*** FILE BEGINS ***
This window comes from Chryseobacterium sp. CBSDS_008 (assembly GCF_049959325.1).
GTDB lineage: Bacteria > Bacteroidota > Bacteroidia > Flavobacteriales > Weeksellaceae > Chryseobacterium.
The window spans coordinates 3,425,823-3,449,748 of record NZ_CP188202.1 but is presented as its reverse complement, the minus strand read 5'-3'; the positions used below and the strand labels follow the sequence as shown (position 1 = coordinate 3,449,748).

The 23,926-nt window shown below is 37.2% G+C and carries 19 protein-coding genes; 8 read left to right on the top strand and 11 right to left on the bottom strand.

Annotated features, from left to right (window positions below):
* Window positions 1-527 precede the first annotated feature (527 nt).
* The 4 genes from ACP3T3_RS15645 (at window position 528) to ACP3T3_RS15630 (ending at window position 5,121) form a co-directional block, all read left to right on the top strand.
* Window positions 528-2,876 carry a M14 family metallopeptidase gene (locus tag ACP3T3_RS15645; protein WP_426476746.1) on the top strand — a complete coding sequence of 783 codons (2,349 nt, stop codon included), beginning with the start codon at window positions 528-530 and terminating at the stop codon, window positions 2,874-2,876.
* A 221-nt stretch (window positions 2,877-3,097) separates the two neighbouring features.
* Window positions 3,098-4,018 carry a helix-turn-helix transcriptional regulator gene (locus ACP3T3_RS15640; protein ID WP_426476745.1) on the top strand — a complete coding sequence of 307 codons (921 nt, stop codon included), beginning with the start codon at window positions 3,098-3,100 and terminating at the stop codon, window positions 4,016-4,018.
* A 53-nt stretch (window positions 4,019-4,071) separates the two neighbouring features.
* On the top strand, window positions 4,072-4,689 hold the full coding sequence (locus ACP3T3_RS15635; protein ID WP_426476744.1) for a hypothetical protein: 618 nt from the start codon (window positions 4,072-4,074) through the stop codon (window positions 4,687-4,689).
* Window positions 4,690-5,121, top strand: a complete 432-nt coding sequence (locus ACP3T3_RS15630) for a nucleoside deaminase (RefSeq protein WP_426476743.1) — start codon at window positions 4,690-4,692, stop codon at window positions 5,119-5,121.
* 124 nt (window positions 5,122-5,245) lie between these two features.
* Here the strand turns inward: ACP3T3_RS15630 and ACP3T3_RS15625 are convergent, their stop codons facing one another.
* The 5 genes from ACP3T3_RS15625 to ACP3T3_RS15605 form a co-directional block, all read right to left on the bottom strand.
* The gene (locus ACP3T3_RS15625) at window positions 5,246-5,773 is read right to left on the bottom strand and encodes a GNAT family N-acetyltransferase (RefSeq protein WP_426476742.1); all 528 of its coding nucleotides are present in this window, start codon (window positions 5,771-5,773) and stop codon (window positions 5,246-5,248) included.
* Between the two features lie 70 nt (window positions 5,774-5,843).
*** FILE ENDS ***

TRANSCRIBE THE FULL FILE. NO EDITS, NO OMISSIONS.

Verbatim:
This window comes from Chryseobacterium sp. CBSDS_008 (assembly GCF_049959325.1).
GTDB lineage: Bacteria > Bacteroidota > Bacteroidia > Flavobacteriales > Weeksellaceae > Chryseobacterium.
The window spans coordinates 3,425,823-3,449,748 of record NZ_CP188202.1 but is presented as its reverse complement, the minus strand read 5'-3'; the positions used below and the strand labels follow the sequence as shown (position 1 = coordinate 3,449,748).

The 23,926-nt window shown below is 37.2% G+C and carries 19 protein-coding genes; 8 read left to right on the top strand and 11 right to left on the bottom strand.

Annotated features, from left to right (window positions below):
* Window positions 1-527 precede the first annotated feature (527 nt).
* The 4 genes from ACP3T3_RS15645 (at window position 528) to ACP3T3_RS15630 (ending at window position 5,121) form a co-directional block, all read left to right on the top strand.
* Window positions 528-2,876 carry a M14 family metallopeptidase gene (locus tag ACP3T3_RS15645; protein WP_426476746.1) on the top strand — a complete coding sequence of 783 codons (2,349 nt, stop codon included), beginning with the start codon at window positions 528-530 and terminating at the stop codon, window positions 2,874-2,876.
* A 221-nt stretch (window positions 2,877-3,097) separates the two neighbouring features.
* Window positions 3,098-4,018 carry a helix-turn-helix transcriptional regulator gene (locus ACP3T3_RS15640; protein ID WP_426476745.1) on the top strand — a complete coding sequence of 307 codons (921 nt, stop codon included), beginning with the start codon at window positions 3,098-3,100 and terminating at the stop codon, window positions 4,016-4,018.
* A 53-nt stretch (window positions 4,019-4,071) separates the two neighbouring features.
* On the top strand, window positions 4,072-4,689 hold the full coding sequence (locus ACP3T3_RS15635; protein ID WP_426476744.1) for a hypothetical protein: 618 nt from the start codon (window positions 4,072-4,074) through the stop codon (window positions 4,687-4,689).
* Window positions 4,690-5,121, top strand: a complete 432-nt coding sequence (locus ACP3T3_RS15630) for a nucleoside deaminase (RefSeq protein WP_426476743.1) — start codon at window positions 4,690-4,692, stop codon at window positions 5,119-5,121.
* 124 nt (window positions 5,122-5,245) lie between these two features.
* Here the strand turns inward: ACP3T3_RS15630 and ACP3T3_RS15625 are convergent, their stop codons facing one another.
* The 5 genes from ACP3T3_RS15625 to ACP3T3_RS15605 form a co-directional block, all read right to left on the bottom strand.
* The gene (locus ACP3T3_RS15625) at window positions 5,246-5,773 is read right to left on the bottom strand and encodes a GNAT family N-acetyltransferase (RefSeq protein WP_426476742.1); all 528 of its coding nucleotides are present in this window, start codon (window positions 5,771-5,773) and stop codon (window positions 5,246-5,248) included.
* Between the two features lie 70 nt (window positions 5,774-5,843).